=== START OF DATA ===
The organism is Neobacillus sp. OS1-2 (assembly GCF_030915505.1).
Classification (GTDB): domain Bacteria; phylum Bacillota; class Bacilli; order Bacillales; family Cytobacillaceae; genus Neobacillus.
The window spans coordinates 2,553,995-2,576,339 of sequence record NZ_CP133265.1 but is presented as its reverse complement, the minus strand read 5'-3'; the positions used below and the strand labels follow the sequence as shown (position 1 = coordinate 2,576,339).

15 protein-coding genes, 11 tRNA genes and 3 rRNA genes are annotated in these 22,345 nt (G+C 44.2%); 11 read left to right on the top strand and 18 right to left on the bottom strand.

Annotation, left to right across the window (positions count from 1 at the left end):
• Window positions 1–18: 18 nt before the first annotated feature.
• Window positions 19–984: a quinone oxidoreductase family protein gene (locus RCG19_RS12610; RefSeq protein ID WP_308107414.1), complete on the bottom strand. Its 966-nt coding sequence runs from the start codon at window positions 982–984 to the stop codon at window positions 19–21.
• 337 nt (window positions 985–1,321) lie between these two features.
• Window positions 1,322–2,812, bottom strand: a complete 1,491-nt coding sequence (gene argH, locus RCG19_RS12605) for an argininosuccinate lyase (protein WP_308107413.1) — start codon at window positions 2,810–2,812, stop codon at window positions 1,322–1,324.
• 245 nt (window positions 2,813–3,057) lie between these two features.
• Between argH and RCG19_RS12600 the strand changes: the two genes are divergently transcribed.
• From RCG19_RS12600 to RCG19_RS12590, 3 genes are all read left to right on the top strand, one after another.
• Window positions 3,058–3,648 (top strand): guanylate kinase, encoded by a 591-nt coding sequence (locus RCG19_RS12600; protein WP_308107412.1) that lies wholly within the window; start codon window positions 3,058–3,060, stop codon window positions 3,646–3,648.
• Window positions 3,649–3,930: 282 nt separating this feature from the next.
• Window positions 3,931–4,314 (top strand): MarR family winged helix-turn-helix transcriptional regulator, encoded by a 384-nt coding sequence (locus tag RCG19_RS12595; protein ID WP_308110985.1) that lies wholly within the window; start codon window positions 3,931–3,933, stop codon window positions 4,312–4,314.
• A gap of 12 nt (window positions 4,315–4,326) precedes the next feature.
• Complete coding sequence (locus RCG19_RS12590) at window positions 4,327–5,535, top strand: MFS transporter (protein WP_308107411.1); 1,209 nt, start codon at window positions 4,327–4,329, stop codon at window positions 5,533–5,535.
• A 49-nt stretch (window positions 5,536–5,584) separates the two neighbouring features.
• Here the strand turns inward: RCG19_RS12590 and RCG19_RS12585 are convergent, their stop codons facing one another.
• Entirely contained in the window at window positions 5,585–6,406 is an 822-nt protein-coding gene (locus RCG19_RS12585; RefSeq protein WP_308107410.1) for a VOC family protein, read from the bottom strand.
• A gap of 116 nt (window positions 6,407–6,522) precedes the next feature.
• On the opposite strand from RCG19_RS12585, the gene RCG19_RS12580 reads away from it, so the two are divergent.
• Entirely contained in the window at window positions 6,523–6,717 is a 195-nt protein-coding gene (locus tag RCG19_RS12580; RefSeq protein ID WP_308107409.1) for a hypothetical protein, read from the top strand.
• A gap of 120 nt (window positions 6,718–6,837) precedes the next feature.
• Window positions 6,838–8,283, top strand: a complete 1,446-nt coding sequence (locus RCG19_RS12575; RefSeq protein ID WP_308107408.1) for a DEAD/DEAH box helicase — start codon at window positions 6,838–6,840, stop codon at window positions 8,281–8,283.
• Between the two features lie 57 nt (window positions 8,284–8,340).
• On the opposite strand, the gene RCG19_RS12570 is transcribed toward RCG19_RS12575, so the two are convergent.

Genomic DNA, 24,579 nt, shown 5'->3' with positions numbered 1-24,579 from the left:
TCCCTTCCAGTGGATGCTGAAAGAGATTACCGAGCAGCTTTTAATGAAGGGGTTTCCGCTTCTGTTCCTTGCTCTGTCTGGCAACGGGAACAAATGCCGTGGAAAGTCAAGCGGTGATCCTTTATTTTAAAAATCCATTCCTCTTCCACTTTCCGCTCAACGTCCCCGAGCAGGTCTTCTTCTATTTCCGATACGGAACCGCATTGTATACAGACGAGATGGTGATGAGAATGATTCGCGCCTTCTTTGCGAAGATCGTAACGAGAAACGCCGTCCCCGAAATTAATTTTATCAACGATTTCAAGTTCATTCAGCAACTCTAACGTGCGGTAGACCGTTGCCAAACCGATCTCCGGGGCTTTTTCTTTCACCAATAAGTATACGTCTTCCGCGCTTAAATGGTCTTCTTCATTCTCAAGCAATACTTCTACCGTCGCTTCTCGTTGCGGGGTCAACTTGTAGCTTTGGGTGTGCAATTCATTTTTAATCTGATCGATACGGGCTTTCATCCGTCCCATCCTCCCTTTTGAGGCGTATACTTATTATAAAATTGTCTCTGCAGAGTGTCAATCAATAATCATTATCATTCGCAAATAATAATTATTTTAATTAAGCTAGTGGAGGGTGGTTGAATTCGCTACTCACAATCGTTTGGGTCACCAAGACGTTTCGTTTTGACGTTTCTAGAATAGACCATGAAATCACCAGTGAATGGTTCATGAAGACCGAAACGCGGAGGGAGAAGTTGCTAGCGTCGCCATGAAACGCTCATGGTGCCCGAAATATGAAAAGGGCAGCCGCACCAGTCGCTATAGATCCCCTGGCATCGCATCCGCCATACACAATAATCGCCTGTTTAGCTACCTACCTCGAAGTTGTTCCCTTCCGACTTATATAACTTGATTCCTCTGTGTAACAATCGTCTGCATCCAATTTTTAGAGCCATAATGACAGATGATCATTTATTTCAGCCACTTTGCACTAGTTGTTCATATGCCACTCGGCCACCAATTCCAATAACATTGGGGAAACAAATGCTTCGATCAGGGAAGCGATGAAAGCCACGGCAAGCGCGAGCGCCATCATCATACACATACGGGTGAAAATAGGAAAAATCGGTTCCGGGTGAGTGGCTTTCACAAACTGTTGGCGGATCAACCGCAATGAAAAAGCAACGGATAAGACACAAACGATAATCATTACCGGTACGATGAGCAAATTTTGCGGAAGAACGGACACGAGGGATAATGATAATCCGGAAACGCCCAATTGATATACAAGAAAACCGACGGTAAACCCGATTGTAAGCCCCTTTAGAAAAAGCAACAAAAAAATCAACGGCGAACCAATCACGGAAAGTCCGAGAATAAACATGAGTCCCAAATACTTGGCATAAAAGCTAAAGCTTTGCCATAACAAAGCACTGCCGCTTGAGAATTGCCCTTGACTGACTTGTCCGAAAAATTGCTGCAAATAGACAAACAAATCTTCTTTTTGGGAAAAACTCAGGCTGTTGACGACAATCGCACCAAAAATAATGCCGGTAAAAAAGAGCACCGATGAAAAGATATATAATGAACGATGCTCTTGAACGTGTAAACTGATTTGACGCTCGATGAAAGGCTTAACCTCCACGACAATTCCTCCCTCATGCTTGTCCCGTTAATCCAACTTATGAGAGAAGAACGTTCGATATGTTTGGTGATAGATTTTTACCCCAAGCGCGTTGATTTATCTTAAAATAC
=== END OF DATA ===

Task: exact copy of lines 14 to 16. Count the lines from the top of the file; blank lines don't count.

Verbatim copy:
• Window positions 3,649–3,930: 282 nt separating this feature from the next.
• Window positions 3,931–4,314 (top strand): MarR family winged helix-turn-helix transcriptional regulator, encoded by a 384-nt coding sequence (locus tag RCG19_RS12595; protein ID WP_308110985.1) that lies wholly within the window; start codon window positions 3,931–3,933, stop codon window positions 4,312–4,314.
• A gap of 12 nt (window positions 4,315–4,326) precedes the next feature.